When government “meddling” works
Last week, I took a break from deciding whether to vote for the guy who runs over bicyclists or the guy who hates children to check out a media event at Madison’s Full Compass Systems featuring SBA Administrator Karen Mills. (Truth be told, I don’t live in Luther Olsen’s district, so this choice is tragically unavailable to me. But you 14th District voters go ahead and have a good time.)
If you’ve never been to Full Compass, I can tell you, it’s an impressive facility. It bustles with activity, and it has the kind of energy and modern feel that likely helped earn the audio, video, and musical instrument retailer a spot on the SBA 100, which honors 100 small businesses that have created at least 100 jobs after receiving SBA assistance.
In fact, the SBA chose Full Compass Systems as the starting point for its SBA 100 tour, likely seeing the cutting-edge catalog retailer, which does business in the rural far reaches of Madison, as an irresistible story. (In a cheeky sendup of the iconic painting “American Gothic,” the company’s catalog cover features an illustration of Full Compass President and Chair Susan Lipp and its CEO, Jonathan Lipp, standing in a field in front of the company’s building. A three-pronged microphone stand replaces the farmer’s pitchfork.)
I have to admit, during high-powered media events such as this, I sometimes can’t help but feeling a little like Seinfeld’s George Costanza as he prepares to talk with NBC’s programming executives: “They’re men with jobs, Jerry! They wear suits and ties. They’re married, they have secretaries.”
So as I followed the retinue of Full Compass muckety-mucks and meticulously attired U.S. government officials who were touring the facility with Ms. Mills, I couldn’t help but be stricken with a bit of that ol’ Costanza feeling. And though I was perfectly presentable, as I interviewed the administrator one-on-one, I felt like I might as well be wearing Garanimals.
Then again, Full Compass Systems’ own story is one of humble beginnings and rising to the occasion. It started as two-person operation in 1977, and with the help of two SBA business loans in the early ‘80s, grew to become the hip big business that you see today.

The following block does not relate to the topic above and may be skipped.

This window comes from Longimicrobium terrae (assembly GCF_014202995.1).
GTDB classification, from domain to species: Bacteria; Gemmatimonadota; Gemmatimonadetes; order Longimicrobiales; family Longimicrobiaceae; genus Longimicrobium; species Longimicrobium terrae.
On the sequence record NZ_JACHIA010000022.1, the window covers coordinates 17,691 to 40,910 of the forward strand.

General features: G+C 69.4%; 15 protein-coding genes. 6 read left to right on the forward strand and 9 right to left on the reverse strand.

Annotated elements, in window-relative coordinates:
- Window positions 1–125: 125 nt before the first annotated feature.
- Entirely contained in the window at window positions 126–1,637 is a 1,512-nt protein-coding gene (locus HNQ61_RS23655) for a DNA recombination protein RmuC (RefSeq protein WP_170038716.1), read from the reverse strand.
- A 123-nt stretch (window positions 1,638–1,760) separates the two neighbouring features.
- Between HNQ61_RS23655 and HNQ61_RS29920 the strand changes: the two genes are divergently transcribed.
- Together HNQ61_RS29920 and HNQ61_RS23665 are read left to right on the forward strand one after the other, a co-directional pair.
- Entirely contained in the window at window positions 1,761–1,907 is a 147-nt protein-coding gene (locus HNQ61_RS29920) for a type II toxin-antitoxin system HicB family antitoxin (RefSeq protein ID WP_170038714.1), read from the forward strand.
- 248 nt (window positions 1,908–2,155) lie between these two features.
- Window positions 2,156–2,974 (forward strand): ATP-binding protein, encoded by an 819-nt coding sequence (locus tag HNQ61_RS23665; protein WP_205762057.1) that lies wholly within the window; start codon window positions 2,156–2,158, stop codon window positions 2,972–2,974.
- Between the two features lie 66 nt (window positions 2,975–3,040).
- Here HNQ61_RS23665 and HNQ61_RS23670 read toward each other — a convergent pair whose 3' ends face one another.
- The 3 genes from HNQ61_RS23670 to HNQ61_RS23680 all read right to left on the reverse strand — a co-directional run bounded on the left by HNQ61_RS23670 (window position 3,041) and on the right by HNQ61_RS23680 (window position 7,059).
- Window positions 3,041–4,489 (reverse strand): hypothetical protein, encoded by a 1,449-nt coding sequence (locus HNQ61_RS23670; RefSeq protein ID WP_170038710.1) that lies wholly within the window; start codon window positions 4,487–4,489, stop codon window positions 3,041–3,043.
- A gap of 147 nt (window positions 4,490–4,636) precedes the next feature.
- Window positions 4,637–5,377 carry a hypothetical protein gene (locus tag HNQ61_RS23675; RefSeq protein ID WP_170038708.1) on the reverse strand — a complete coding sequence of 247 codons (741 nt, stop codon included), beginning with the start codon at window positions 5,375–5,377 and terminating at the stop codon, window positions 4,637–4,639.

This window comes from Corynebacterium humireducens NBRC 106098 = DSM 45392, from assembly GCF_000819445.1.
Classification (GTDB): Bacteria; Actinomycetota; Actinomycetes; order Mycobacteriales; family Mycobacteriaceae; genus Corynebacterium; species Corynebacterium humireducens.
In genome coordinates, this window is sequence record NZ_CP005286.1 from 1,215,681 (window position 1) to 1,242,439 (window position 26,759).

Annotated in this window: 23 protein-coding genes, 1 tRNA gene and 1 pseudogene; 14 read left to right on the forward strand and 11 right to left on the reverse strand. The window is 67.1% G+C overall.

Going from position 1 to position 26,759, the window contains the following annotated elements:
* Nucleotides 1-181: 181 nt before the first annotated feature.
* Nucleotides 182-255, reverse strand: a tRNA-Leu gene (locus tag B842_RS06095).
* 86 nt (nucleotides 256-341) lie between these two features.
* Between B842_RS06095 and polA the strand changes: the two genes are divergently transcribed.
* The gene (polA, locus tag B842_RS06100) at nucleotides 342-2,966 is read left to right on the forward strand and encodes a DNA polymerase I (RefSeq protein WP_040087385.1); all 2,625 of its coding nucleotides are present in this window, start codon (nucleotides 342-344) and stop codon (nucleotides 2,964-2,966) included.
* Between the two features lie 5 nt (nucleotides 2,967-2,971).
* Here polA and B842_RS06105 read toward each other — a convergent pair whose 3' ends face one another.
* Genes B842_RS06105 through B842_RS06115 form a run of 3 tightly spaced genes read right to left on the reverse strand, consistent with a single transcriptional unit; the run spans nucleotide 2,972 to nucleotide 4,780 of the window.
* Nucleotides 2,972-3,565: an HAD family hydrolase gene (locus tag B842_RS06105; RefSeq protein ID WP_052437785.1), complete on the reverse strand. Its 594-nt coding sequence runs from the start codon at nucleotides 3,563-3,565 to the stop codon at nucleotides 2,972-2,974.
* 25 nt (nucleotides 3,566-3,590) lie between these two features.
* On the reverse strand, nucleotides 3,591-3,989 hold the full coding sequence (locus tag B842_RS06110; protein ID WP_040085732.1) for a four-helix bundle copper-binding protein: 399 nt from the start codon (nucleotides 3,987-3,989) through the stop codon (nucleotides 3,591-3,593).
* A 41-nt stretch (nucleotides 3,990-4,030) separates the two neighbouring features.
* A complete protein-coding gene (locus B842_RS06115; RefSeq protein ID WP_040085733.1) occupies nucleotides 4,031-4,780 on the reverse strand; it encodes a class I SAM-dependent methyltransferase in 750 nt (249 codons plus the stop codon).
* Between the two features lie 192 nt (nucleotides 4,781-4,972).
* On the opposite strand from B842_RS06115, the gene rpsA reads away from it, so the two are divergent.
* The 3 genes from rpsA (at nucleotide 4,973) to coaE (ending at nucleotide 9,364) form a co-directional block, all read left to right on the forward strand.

It makes you wonder if the Ayn Rand fanatics, Tea Party devotees, and other anti-government true believers who think a libertarian utopia is just a Ron Paul presidency away ever tear themselves from the Free Republic message boards long enough to see what’s going on in the world.
In fact, said Mills, it was the SBA that came to the rescue of many small businesses when the late-2000s credit crisis sent the world into an economic tailspin and made financing harder to get.
“We’ve actually put out a record year in terms of our financing,” said Mills. “We’ve put out $50 billion in the two years since the recovery act was passed. … And one of the reasons is that in October 2008, the banks really just stopped lending to small businesses, and we were able to step up with loan guarantees and fill that gap, and we’re continuing to do that because we still see gaps in the market.”
One somewhat encouraging sign for the country’s financial health (in an uncertain time when, admittedly, the recovery appears about as stable as Michele Bachmann at a gay Wiccan wedding) is that small businesses have apparently shifted their focus when it comes to soliciting the SBA’s help.
“Two years ago, when we talked to small businesses, they said, ‘I need your help because I need a loan – the bank won’t give me a loan,” said Mills. “Now, we hear small businesses say, ‘I need your help because I see that next order, I see that next opportunity to grow, I want to hire these people but I need to know that I’ve got the right business plan. I need to know that I’ve got the right financing that might be available to me, and maybe I can export.”
It’s a tired cliche, but small businesses really are the backbone of our economy. Of course, when politicians say it, they make it sound like they’re announcing the discovery of penicillin. That only makes sense. They’re polished orators who don’t show up at press conferences looking like they got to Goodwill 10 minutes after the Gary Coleman estate dropped off a donation.
But no matter who says it, it’s as true now as it always has been.
Crazy thought: Maybe the government really does have a role in nurturing the grassroots of our economy, and maybe we could stop pouring resources into pork and subsidizing industries that don’t need the money and throw a little more support behind small businesses.
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